Marilynne Robinson has a new book out. You know her: Pulitzer Prize winning author of Gilead, daughter of a preacher, confident of Barrack Obama? Her new book is called What are we Doing Here? It’s a compilation of her essays touching on big themes like hope and meaning, faith and life. In a recent interview she reminisced about the days when she used to teach the Christian Bible on campus. “When I was teaching Scripture,” she says, ”many of the students were very appreciative of the class, but were embarrassed to be seen walking across campus carrying the Bible, nervous to be seen as cruel-minded fanatics. That’s a terrible position for faith to be in,” she says.
I admit that I live in a bit of a church bubble, wearing crosses and talking endlessly about Jesus is widely accepted in my circles but I appreciate that the story outside these walls of what it means to be one who follows the way of Jesus of Nazareth, is at worst a story of cruel-minded fanatics and at best a story of unquestioning fools. In this, arguably, Canada’s most secular city the fact that you come to church makes you an anomaly, perhaps a curiosity to your friends and colleagues.
It’s not cool to be a Christian; I get that. There are all sorts of perceptions about the word Christian. Through most of the Twentieth Century, Christianity was the default religion of the West. there was no need to explain it, justify it, not even any reason for those who claimed it to really think about what it meant. But it’s different now.
I’m asked far more these days than I was twenty years ago, what does it mean to be a Christian? People want to know what they should do, what they should study, how to behave? From those more experienced in eastern traditions I’m asked what are the practices that make a Christian, a Christian? From those arriving here from a more fundamentalist approach the question is more along the lines of, is this really Christian? I’m asked too, how do I speak of my faith with my atheist colleagues, with my fundamentalist neighbours?
The Book of Acts is an interesting place to bring these sorts of questions. Acts is very likely written by the same author as Luke. It’s like volume two, the continuing story of the disciples after the awe and wonder of Easter subsides. It recounts tales of the first Christian disciples, the ones who went out to share the Good News before there was even a definition of Christian, long before there was anything resembling a church. When you look at some of these stories you can almost imagine the wheels spinning in the heads of these characters, trying to make the most faithful choices minute by minute. There are no church rules to live by here; it’s more a commitment to follow the nudging of the Spirit. When I’m asked what it looks like to be a Christian today this may be the best definition I can muster, follow the nudge of Spirit.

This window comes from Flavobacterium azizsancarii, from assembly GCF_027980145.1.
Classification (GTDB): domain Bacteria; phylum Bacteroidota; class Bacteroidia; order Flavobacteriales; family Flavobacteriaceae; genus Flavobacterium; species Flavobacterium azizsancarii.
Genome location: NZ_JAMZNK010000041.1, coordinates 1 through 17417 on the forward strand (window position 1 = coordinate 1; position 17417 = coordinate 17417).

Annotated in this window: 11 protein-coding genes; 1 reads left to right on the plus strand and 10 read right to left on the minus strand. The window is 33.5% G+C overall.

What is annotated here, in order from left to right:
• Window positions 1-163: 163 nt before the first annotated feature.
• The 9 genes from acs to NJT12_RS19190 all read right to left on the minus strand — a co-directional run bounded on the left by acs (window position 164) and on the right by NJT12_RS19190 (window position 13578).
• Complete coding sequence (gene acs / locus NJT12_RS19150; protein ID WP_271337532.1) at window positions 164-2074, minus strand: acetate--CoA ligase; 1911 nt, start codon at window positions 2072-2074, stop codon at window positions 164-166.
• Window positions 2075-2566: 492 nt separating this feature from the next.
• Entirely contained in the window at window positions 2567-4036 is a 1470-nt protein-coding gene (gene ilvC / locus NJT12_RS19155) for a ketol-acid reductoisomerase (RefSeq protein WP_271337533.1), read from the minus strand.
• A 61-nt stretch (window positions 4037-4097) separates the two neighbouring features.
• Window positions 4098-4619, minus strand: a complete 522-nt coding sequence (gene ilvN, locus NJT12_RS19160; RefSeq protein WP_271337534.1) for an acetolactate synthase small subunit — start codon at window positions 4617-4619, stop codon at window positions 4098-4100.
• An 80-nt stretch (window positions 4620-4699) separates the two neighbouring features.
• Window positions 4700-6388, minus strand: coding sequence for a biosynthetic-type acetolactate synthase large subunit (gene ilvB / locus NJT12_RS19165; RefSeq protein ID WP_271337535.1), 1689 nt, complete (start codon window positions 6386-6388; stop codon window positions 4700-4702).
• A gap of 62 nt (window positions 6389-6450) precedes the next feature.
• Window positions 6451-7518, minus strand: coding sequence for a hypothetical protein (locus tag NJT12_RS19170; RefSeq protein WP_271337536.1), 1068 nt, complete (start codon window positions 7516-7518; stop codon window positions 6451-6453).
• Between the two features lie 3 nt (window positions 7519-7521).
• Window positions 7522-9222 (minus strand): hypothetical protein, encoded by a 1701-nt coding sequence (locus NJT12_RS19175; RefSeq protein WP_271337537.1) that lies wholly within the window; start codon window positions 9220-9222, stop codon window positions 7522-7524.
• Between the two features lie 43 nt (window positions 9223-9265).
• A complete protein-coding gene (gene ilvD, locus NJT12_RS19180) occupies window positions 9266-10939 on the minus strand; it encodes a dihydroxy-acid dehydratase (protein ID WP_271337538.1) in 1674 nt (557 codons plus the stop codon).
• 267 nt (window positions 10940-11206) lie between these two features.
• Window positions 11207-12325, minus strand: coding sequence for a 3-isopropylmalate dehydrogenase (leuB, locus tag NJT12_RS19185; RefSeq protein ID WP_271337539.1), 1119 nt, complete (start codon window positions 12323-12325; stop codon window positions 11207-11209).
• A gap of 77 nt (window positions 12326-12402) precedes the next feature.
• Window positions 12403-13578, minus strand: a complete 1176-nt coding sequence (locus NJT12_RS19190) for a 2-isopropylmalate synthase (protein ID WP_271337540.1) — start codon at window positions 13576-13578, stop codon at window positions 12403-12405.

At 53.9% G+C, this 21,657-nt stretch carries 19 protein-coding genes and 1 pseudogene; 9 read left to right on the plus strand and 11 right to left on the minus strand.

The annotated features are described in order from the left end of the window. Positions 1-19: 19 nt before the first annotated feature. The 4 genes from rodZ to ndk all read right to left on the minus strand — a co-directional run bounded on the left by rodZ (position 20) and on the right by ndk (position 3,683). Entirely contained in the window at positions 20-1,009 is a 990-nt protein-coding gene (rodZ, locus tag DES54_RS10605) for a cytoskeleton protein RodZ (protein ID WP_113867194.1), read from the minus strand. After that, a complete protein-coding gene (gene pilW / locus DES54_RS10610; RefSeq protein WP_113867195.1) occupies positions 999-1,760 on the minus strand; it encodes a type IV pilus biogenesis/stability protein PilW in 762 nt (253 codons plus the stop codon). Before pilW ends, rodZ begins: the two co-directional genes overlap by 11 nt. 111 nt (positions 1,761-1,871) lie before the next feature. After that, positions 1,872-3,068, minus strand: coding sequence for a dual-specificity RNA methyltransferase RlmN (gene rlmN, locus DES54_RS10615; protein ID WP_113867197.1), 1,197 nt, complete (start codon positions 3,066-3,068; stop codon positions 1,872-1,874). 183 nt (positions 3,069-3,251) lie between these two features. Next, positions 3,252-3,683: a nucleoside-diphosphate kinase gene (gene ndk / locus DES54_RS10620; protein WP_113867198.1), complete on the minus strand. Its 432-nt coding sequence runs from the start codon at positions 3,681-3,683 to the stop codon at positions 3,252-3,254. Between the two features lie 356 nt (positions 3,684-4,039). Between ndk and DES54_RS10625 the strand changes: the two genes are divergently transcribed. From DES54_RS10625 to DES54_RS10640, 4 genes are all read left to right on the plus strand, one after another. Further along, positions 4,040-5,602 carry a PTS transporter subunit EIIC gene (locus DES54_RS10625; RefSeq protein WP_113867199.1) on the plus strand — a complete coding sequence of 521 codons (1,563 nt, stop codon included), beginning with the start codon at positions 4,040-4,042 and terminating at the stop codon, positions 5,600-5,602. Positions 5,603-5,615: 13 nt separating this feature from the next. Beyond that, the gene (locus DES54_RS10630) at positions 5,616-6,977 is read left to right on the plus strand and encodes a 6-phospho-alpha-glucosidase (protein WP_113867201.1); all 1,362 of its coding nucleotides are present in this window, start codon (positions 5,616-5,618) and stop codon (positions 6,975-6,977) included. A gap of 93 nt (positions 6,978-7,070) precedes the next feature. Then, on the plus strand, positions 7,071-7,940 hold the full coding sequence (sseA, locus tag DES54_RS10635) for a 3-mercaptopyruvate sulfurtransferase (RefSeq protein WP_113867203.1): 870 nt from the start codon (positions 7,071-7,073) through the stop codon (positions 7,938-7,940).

Take the story before us, Philip and the Ethiopian eunuch which, let’s be honest, is rather like saying “The disciple and that foreigner with the accent.” Philip, one of the original disciples of Jesus, hears an angel telling him to take a wilderness road from Jerusalem to Gaza. So he goes and on the road he encounters this foreigner riding along in his chariot reading scripture aloud, because that is apparently how you read in those days.
There are many directions we could go with this one but today I want to start with the questions. The eunuch asks three question, all of which point to what it might mean to follow in the way of Jesus.
The first one comes as Philip hears the foreigner reading from the prophet Isaiah and asks him: “Do you understand what you’re reading?” The eunuch’s response: “How can I understand unless someone guides me?” At first blush this looks like a question begging for an answer. Is he desperate for someone to show up and tell him how to think, what to do, how to live? But this is not the plea of an ignorant man. This eunuch is educated enough to know how to read, wealthy enough to own a scroll, he’s riding a chariot for goodness sake. “How can I understand unless someone guides me?” He doesn’t need an answer he just needs someone to join him in his chariot for some deep conversation.
Do you know that experience? You don’t need someone to fix it or answer all your questions. You just need a companion to go over the questions with? You don’t need someone to make your struggles go away, just someone willing to take the time to clamor up on your chariot of down into your pit of despair and be present with you. It’s powerful. Let’s call it the Christian practice of admitting I have something to learn. The spiritual practice of letting go of my need to have the answers, letting go of the ego that claims to be self sufficient. When you think of the great inventors and scientists, the great writers and leaders, the best of the best are driven by a curiosity, a desire to learn more and more and are generally humble enough to know that they too need a bit of help.
It’s not that the eunuch doesn’t understand the words. He’s likely having difficulty reconciling the passage he’s reading from Isaiah with one he’s read previously from Deuteronomy. Back in Deuteronomy it says that anyone who is sexually mutilated is forbidden from participation in worship. In Isaiah it says that anyone who keeps the Sabbath is welcome in the house of God. That’s the thing about a Christian interpretation that thinks it has answers. You can pick up the bible and find passages to support many points of view, even contradictory perspectives. You can not rely on this book as some literal road map, it is an interpretation, a conversation starter.